I went to an awesome handstand workshop at Studio 3SixT today. Angie, a yoga teacher by profession, was leading. “You’ve got to fall,” Angie told our small group. We were all in a down dog position, trying to place our knees on our elbows. “Keep looking forward. You might face plant, but the only way to get over it is to try it.”
The workshop started off by thoroughly warming up our cores and arms with a variety of yoga-based positions. Doing handstands is all about balance in your core, and Angie was leading us in exercises to find that balance.
One of the best exercises is called the crow pose.
After practicing the crow pose, we headed over to a wall. We opened with a partner exercise. Many people struggle (and by many people I mean me) to kick up into a handstand because they are not engaging their legs properly. To fix this, she had us do a partner exercise. One partner stood facing the wall, hands down and butt up. This partner would lift one leg in the air, and the other partner would grab the leg. The first partner would then use their leg as a lever to push them up into the handstand position. Genius!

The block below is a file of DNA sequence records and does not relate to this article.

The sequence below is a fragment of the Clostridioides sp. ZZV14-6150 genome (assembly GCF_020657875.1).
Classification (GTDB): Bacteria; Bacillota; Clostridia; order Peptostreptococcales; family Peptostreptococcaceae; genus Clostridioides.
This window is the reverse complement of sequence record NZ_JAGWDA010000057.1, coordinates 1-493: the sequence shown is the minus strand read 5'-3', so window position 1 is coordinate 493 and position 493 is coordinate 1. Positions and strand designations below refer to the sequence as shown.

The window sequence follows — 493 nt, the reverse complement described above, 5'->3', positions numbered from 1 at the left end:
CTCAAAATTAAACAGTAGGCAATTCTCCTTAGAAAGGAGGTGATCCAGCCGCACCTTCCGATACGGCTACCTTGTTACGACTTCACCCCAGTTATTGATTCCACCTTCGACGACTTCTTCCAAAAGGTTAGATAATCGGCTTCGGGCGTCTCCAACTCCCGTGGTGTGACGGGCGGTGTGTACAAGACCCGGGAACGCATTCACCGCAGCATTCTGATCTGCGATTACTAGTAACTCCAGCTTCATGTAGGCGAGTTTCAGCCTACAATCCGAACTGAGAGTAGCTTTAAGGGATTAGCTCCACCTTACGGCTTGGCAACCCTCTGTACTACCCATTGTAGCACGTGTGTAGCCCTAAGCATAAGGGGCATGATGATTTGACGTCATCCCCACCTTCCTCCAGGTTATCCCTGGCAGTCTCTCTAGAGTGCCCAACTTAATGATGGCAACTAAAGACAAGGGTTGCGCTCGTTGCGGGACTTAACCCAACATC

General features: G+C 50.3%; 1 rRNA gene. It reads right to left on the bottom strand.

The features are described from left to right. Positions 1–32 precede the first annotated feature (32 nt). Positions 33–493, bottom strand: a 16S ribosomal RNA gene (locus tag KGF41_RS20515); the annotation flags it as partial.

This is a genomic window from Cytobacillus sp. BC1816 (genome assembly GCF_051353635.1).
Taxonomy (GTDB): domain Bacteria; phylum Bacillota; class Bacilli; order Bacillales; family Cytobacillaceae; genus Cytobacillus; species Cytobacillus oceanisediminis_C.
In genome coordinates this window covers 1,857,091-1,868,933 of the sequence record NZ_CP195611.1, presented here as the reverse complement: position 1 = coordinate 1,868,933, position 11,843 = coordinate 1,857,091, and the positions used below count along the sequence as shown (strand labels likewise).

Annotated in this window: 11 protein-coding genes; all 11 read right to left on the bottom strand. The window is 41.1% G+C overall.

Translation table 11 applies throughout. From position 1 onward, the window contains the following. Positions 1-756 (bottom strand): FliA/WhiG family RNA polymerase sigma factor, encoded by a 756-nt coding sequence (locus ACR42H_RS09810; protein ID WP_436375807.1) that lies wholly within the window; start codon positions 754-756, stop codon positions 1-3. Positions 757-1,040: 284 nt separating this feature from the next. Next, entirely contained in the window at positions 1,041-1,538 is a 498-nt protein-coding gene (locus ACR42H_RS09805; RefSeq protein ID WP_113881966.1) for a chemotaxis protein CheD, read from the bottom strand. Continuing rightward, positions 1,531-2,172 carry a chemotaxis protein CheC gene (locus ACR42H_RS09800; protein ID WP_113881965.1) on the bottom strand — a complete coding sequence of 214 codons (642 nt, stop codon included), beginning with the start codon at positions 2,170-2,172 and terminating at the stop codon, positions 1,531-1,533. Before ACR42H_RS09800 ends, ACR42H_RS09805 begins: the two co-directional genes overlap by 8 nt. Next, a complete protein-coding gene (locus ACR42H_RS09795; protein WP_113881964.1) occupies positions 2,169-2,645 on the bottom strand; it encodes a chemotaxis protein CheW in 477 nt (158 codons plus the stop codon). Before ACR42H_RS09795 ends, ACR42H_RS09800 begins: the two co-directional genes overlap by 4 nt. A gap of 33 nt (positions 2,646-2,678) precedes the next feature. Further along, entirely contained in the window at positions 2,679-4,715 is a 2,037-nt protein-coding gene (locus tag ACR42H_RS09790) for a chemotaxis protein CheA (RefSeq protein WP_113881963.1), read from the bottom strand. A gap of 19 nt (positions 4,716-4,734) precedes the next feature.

The next part was the most helpful for me- once we were up in our handstand, Angie had us bend our knees so that our hips were aligned over our shoulders. This really helps you feel the balance, much more so than keeping your legs straight does.
After doing a two minute plank (we were instructed beforehand to act like we were giving birth- to pretend like there was absolutely no way out of completing the first two minutes), Angie moved on to the press up handstand. She suggested not attempting the press up handstand against the wall, because it will force your arms into a weird angle. She recommended breaking down the press up into four steps:
- Press down into your hands, slowly lifting to your tippy toes and eventually tapping your toes to your wrists.
- Doing the same thing, but then bringing your toes a little to the side of your body.
- Doing the same thing, coming up enough to tap your toes together above your head.
- Pressing up into your handstand, holding it, and being a total badass.
Patience is important in the process of getting a press-up handstand too. “It was many years of falling before I stuck a handstand,” Angie said. “It’s having the courage to fall and fail. Let it be fun. This is just the beginning… I know a lady in her late 60’s who does press up handstands.”
You can learn more about Angie here.